28 April 2008

One Hundred Hours of Zazen...uhm, well, maybe



It sat there so innocently, that little white booklet: "Zen Practice 5, One Hundred Hours of Zazen in One Hundred Days, Practice Book." So I took it home, along with about half a dozen flyers announcing other events at the Zen Center of Los Angeles.

Here's what it said inside:

The practice is to sit one hour a day for one hundred consecutive days. You may choose to sit a half-hour in the morning and a half-hour in the evening. You may choose to sit a full hour, alternating periods of sitting and walking, or however an hour fits into your day.

The aim of this exercise is to establish a foundation for daily zazen practice. When you sit, you sit. When you walk, you walk. The practice is it let go of all that arises, including all thoughts regardless of content, all feelings, sensations, etc. Do not use this time to think.

Two pages describe, precisely, how to sit; one is an excerpt from Eihei Dogen's Fukanzazengi which says, "If you grasp the point of this practice, you are like a dragon gaining the water or the tiger taking to the mountains."

I'd like to be like a tiger taking to the mountains.

The other page of "how to" gives very specific details about what to do with your spine, legs, mouth, eyes, hands, breath, and attention, as well as the gatha (which is like a prayer) you chant three times when you first sit down:

Gatha of Atonment
All evil karma ever committed by me since of old
On account of my beginningless greed, anger and ignorance,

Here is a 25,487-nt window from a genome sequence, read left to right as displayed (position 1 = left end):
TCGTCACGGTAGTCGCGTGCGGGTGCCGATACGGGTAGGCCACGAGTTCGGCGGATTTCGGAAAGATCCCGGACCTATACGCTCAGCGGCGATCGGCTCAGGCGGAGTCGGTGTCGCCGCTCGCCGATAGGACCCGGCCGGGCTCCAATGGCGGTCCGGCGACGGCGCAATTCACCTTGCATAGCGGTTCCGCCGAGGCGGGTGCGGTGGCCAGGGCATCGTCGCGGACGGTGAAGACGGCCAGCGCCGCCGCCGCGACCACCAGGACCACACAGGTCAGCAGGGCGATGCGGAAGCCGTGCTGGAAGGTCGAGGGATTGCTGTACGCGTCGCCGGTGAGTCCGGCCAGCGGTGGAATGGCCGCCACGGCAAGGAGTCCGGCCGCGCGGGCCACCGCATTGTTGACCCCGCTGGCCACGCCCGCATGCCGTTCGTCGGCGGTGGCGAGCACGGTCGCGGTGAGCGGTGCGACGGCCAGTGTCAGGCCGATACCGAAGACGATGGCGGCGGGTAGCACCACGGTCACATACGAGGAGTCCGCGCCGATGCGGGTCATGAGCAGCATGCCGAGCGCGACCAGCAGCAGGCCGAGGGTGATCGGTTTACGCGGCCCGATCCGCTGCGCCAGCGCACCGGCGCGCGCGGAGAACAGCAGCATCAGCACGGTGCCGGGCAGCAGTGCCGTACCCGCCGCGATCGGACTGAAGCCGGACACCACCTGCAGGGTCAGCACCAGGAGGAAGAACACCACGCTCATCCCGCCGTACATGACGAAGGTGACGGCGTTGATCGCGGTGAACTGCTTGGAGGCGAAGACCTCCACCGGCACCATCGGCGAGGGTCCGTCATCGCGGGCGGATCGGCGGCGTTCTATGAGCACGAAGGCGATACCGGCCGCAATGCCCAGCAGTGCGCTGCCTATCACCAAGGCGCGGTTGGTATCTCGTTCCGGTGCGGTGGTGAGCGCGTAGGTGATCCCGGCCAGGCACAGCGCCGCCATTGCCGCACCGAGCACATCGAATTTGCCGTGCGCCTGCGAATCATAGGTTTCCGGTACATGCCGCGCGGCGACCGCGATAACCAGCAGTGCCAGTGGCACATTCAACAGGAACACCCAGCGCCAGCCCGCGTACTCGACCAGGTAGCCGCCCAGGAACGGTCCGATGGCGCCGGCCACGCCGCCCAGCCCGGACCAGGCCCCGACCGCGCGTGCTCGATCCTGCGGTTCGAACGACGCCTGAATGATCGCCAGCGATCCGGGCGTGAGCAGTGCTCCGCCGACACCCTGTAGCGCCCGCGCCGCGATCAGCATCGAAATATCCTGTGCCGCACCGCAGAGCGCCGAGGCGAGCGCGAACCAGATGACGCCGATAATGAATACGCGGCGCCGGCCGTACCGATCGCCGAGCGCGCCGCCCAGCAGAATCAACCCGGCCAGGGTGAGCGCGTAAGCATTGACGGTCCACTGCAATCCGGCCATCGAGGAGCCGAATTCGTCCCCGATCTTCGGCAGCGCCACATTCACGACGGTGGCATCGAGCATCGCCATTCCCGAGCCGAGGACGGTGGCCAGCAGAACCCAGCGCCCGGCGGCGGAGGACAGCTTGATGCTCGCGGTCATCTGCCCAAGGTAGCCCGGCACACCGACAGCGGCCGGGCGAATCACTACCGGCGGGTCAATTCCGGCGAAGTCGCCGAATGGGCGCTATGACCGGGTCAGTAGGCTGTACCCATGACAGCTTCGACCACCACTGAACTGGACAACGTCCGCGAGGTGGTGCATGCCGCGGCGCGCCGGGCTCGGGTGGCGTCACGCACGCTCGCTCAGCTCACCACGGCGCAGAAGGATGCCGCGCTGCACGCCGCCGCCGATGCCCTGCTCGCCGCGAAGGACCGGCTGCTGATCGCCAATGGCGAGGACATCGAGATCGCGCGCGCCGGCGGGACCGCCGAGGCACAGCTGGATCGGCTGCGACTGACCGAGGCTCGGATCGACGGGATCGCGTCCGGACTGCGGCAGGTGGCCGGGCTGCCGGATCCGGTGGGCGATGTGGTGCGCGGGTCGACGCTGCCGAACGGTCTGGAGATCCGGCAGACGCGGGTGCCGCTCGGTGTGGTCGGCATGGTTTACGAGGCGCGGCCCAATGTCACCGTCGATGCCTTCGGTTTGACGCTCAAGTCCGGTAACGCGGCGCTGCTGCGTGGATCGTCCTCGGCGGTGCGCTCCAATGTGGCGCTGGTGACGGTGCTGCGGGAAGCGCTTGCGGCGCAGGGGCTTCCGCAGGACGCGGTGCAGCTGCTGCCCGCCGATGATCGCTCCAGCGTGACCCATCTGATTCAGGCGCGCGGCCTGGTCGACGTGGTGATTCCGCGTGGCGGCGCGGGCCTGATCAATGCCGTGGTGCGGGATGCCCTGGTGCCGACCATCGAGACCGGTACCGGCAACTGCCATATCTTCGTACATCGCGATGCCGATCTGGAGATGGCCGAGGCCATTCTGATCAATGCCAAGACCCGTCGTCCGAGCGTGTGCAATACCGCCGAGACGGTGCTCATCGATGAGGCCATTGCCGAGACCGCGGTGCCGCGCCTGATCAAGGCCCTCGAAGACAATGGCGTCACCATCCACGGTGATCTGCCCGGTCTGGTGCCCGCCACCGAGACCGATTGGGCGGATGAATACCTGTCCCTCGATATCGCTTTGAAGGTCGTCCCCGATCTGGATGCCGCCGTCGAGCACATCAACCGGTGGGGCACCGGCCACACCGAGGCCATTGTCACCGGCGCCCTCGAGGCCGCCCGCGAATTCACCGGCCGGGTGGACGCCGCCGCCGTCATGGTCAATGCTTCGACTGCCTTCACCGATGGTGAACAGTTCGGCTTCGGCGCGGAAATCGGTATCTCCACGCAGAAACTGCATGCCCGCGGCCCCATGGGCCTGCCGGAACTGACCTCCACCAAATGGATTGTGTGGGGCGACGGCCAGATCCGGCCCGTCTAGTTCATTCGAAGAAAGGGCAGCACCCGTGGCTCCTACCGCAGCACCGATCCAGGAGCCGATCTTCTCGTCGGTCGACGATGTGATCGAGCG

Born of my body, speech, and mind,
Now I atone for it all.

...and the one you chant three times when you're finished:

The Four Great Bodhisattva Vows

Sentient beings are numberlesss, I vow to save them.
Desires are inexhaustible, I vow to put an end to them.
The Dharmas are boundless, I vow to master them.
The Buddha Way is unsurpassable, I vow to attain it.

Then comes six pages of empty rectangles for each of the one hundred days, space we're supposed to fill with "brief notes about my sitting." It's a pretty intimidating number of boxes to fill but I don't think I'll learn a thing about Zen just reading books about it. I might as well jump in. Whether I stay here at ZCLA or study Zen somewhere else, the heart of Zen Buddhism is, after all, sitting. Besides, it'll be easy to get going: I've got an overnight retreat at another center this coming weekend - a perfect time to begin.

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